The European Union’s Copernicus Climate Change Service report has claimed that 2023 was the warmest October on record globally, noting an average surface temperature of 15.3 degrees Celsius (59.54 degrees Fahrenheit) over the month. The report is “virtually certain” that 2023 is the warmest year ever recorded.
The mean temperature was 0.85 degrees Celsius above the 1991-2020 average for October and 1.7 degrees Celsius warmer than the preindustrial period of 1850-1900.
Earlier, 2016 was declared as the hottest year in world history. Climate change experts find the shocking data to be “like something out of a Hollywood movie”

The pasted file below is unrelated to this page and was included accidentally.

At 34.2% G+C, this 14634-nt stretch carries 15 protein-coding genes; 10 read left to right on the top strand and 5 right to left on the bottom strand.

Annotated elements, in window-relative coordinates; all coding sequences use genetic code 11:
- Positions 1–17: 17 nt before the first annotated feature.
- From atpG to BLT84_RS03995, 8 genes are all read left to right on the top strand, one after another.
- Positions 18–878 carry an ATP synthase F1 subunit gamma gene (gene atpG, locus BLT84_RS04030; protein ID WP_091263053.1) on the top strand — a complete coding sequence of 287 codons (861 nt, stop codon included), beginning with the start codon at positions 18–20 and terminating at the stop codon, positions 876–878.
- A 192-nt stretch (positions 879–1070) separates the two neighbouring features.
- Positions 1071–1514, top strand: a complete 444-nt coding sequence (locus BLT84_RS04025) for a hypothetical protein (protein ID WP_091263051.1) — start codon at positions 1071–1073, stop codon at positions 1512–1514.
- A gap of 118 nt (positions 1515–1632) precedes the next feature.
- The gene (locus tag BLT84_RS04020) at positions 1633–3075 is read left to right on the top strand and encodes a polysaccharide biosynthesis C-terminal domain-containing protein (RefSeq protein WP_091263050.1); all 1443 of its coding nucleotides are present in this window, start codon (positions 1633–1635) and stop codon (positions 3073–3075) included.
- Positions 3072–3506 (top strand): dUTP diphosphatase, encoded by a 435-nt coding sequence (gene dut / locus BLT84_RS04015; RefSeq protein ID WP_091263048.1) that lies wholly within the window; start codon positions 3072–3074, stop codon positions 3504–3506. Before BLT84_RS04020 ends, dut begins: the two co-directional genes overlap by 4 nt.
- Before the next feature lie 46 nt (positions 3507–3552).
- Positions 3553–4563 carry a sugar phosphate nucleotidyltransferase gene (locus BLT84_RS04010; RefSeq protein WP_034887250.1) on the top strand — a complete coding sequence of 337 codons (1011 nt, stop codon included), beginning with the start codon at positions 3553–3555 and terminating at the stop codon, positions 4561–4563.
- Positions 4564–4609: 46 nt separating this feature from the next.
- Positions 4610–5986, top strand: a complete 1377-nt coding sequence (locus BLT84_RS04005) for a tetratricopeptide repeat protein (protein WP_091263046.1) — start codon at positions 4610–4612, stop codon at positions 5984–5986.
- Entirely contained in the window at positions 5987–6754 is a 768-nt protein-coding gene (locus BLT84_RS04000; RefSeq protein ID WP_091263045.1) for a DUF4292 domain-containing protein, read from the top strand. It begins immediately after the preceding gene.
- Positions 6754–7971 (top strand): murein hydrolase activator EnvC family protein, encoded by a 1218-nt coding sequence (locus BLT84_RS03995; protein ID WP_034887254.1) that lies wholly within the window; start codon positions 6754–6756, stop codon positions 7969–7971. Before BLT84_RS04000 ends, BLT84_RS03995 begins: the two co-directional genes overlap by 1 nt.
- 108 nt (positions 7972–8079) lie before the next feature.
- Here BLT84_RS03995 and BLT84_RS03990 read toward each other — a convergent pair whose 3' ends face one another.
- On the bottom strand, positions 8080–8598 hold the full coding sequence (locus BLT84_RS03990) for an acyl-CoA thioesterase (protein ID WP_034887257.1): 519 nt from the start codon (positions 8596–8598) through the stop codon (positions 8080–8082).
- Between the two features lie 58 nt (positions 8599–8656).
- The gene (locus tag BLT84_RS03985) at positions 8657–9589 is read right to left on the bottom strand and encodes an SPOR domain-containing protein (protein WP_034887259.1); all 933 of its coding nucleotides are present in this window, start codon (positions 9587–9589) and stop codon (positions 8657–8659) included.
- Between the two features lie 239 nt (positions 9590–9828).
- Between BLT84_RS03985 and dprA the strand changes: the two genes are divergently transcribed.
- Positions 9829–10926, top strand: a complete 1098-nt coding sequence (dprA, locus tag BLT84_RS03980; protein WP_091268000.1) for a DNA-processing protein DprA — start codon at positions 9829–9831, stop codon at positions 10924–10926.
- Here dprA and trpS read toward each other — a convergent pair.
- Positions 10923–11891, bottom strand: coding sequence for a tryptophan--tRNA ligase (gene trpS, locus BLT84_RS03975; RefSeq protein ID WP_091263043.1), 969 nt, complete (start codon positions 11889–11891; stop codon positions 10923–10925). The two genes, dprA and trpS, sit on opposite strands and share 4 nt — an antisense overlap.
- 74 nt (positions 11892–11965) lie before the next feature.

COP28 is scheduled to take place by the end of November and this finding makes it more crucial than ever because the current temperature rise is 1.43 degrees Celsius above the pre-industrial average which was aimed to be curbed to just 1.5 degrees Celsius by 2050. The figures are alarming and demand the world’s attention.
The world has already warmed by around 1.1 degrees Celsius after over a century of burning fossil fuels as well as unequal and unsustainable energy and land use. Indeed, it is this temperature increase that is fueling a series of extreme weather events around the world.